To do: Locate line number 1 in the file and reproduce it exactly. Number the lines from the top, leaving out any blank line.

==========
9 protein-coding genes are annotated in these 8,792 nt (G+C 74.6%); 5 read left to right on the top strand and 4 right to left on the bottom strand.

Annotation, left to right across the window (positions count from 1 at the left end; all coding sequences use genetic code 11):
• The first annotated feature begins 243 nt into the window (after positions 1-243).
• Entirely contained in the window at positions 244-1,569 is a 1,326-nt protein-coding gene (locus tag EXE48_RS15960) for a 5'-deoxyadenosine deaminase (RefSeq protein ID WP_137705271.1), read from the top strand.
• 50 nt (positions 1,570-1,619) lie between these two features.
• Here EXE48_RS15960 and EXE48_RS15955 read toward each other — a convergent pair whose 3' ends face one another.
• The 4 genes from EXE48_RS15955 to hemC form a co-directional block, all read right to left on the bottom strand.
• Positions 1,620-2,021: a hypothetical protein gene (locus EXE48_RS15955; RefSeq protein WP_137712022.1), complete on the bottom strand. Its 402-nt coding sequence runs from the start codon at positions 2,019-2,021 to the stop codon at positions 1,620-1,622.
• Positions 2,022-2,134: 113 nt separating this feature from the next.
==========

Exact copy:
9 protein-coding genes are annotated in these 8,792 nt (G+C 74.6%); 5 read left to right on the top strand and 4 right to left on the bottom strand.